Tuesday, May 26, 2020

122. DIAMOND STUDS. From my (unpublished) ENCYCLOPEDIA OF THE NEW YORK STAGE, 1970-1975


Jim Wann, Rick Simpson, Tommy Thompson, Jim Watson, Bill Hicks.
 "In Lieu of Reviews"

Reviews of live theatre being impossible during these days of the pandemic, THEATRE'S LEITER SIDE is pleased to provide instead accounts of previous theatre seasons--encompassing the years 1970-1975-for theatre-hungry readers. If you'd like to know the background on how this previously unpublished series came to be and what its relationship is to my three The Encyclopedia of the New York Stage volumes (covering every New York play, musical, revue, and revival between 1920 and 1950), please check the prefaces to any of the entries beginning with the letter “A.” See the list at the end of the current entry.

Joyce Cohen, Jim Wann.
DIAMOND STUDS [Musical/Biographical/Crime/Period/Western] B: Jim Wann; M/LY: Bland Simpson and Jim Wann; D: John L. Haber; CH: Patricia Birch; P: Chelsea Theatre Center of Brooklyn; T: Westside Theatre (OB); 1/14/75-8/3/75 (232)

A decidedly pleasant diversion, staged in the three-quarters round, in a familiar Off-Broadway venue converted to the semblance of a Western saloon, including several tables and chairs where audience members were served drinks while watching and listening. The saloon “waitresses” were actresses who also figured in the action.

Diamond Studs, which originated in Chapel Hill, NC, and which called itself a “Saloon Musical,” was a loosely put together assortment of old and new country and western songs telling, along with narrative bits and brief sketches, the story of Jesse James’s fabled outlaw exploits after the Civil War. The story was not meant to be taken serious although the suggestion was made that Jesse’s life of crime resulted from contemporary social conditions.

The evening was a rousing, energetic one in which the chief ingredient was fun. The musicians, made up of two bands—the Southern States Fidelity Choir and the Red Clay Ramblers—also constituted the basis of the acting company, with assists from several non-musician performers. An artfully amateurish air hung over the enterprise, but the show was staged with a robust dose of professionalism.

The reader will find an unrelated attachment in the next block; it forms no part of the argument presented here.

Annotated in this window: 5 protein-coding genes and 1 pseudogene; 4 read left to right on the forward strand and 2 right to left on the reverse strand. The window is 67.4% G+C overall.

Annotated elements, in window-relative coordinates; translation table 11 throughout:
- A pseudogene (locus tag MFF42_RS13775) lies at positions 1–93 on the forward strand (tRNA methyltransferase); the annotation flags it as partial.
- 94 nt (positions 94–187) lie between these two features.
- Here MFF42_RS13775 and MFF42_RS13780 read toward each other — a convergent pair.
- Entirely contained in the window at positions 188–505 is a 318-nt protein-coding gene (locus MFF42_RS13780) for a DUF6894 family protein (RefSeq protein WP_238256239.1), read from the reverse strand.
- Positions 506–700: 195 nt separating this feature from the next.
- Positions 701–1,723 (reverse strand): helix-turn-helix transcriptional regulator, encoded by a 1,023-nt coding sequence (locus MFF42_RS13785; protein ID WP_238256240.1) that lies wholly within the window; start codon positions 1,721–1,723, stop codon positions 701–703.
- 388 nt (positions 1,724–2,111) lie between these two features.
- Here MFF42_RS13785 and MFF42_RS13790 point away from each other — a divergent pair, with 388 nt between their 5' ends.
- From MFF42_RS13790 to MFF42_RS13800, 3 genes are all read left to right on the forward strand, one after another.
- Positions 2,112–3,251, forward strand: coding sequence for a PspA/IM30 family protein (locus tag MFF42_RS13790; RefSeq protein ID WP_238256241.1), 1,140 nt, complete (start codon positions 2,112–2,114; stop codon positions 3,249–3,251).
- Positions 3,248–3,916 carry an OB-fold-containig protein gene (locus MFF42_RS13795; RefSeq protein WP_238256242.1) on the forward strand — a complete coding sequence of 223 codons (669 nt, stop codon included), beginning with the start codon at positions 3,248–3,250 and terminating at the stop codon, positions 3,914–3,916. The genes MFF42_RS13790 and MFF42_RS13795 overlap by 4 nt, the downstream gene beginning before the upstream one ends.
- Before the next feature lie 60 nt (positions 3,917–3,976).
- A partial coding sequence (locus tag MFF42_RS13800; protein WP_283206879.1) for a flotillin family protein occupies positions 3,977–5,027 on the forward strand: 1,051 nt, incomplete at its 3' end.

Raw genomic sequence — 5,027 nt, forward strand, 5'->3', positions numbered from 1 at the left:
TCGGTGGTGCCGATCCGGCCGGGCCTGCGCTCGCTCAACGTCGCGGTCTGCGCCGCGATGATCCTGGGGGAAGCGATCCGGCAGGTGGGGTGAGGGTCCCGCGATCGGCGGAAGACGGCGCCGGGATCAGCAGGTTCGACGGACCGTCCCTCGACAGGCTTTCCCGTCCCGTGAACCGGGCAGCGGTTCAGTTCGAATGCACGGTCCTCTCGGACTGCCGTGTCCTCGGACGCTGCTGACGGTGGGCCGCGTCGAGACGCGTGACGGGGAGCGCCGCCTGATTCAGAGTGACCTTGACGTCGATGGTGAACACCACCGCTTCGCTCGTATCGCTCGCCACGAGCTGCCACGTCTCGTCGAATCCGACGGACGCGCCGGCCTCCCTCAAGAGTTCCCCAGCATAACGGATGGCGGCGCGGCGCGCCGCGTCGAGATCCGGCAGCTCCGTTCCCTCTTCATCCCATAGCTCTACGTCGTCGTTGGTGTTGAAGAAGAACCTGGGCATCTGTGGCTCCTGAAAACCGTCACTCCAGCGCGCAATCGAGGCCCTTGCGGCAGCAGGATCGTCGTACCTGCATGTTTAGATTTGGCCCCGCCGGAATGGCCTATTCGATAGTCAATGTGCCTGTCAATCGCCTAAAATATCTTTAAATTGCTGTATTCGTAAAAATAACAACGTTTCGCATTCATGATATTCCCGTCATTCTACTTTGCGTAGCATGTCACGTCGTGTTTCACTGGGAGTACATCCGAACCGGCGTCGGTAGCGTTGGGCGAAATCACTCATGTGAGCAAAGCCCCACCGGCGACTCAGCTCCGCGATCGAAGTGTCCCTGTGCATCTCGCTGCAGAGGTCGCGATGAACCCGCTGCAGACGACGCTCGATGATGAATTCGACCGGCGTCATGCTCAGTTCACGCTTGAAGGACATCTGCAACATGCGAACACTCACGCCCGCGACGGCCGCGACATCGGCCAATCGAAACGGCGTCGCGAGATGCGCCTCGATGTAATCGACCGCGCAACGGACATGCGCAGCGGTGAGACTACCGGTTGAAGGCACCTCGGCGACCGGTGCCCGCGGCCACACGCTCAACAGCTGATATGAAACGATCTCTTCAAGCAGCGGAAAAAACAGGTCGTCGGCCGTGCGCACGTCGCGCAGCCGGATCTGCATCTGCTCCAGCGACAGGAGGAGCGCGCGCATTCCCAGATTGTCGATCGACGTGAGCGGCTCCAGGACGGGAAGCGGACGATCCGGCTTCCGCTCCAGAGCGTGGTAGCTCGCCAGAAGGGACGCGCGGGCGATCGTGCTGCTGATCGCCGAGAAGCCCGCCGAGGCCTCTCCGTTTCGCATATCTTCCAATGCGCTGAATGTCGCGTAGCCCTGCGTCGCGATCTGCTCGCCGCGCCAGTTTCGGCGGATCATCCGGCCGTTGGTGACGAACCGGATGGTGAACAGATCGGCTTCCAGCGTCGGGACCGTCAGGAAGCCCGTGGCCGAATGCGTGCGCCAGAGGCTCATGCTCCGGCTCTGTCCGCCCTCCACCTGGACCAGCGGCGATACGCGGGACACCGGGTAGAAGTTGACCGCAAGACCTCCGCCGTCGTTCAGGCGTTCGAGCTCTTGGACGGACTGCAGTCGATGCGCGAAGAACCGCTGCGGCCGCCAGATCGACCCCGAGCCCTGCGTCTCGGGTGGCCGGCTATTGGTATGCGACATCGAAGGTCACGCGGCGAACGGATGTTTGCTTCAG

Patricia Birch’s “musical staging” garnered kudos for its invention and skill. “Without showing off fancy dances and smart steps,” wrote Martin Gottfried, “she can make an entire production musical and that is exactly what she has done.” He also remarked that there was “little to fault the production.” His opinion was shared by others, including John Simon, who regretted that the show was “only in the remotest sense theatre,” but nevertheless offered “a passel of innocent pleasures.” Edwin Wilson, unimpressed by the boisterous, knee-slapping music, which he found somewhat inferior to that of similar groups around the country, still recommended the show as “a evening of good, clean fun,” while others sang the music’s praises. Clive Barnes, in fact, rated it as “super,” as well as “funny and sassy.”

Previous Entries:

Abelard and Heloise
Absurd Person Singular
“Acrobats” and “Line”
The Advertisement/
All My Sons
All Over
All Over Town
All the Girls Came Out to Play
Alpha Beta
L’Amante Anglais         
American Gothics
And Miss Reardon Drinks a Little       
And They Put Handcuffs on the Flowers
And Whose Little Boy Are You?
Anna K.
Anne of Green Gables
Any Resemblance to Persons Living or Dead
As You Like It
The Au Pair Man

Baba Goya [Nourish the Beast]
The Ballad of Johnny Pot
Barbary Shore
The Bar that Never Closes
The Basic Training of Pavlo Hummel
The Beauty Part
The Beggar’s Opera
Behold! Cometh the Vanderkellens
Be Kind to People Week
Berlin to Broadway with Kurt Weill
Bette Midler’s Clams on a Half-Shell Revue
Black Girl
Black Light Theatre of Prague
Black Picture Show
Black Sunlight
The Black Terror
Black Visions
Les Blancs
Blasts and Bravos: An Evening with H,L. Mencken
Blue Boys
Bob and Ray—The Two and Only
Boesman and Lena
The Boy Who Came to Leave
A Breeze from the Gulf
Brief Lives
Brother Gorski
Bullshot Crummond
The Burnt Flower Bed
Button, Button
Buy Bonds, Buster

The Cage
Candide (1)
Candide (2)
The Candyapple
Captain Brassbound’s Conversion
The Caretaker
La Carpa de los Raquichis
The Carpenters
The Castro Complex
Cat on a Hot Tin Roof
The Changing Room
Charles Abbott and Son
Charley’s Aunt
Charlie Was Here and Now He’s Gone
Chemin de Fer
The Cherry Orchard
The Chickencoop Chinaman
The Children
Children! Children!
Children in the Rain
Children of the Wind
The Children’s Mass
A Chorus Line
The Chronicle of Henry VI: Part 1, Part II,
The Circle
Clarence Darrow
Cold Feet
Conditions of Agreement
Coney Island Cycle
The Constant Wife
The Contractor
The Contrast
The Constant Wife
The Country Girl
Crazy Now
The Creation of the World and Other Business
The Crucible
Crystal and Fox

Dames at Sea
The Dance of Death
Dance wi’Me/Dance with Me
A Day in the Life of Just about Everyone
Dear Nobody
Dear Oscar
The Desert Song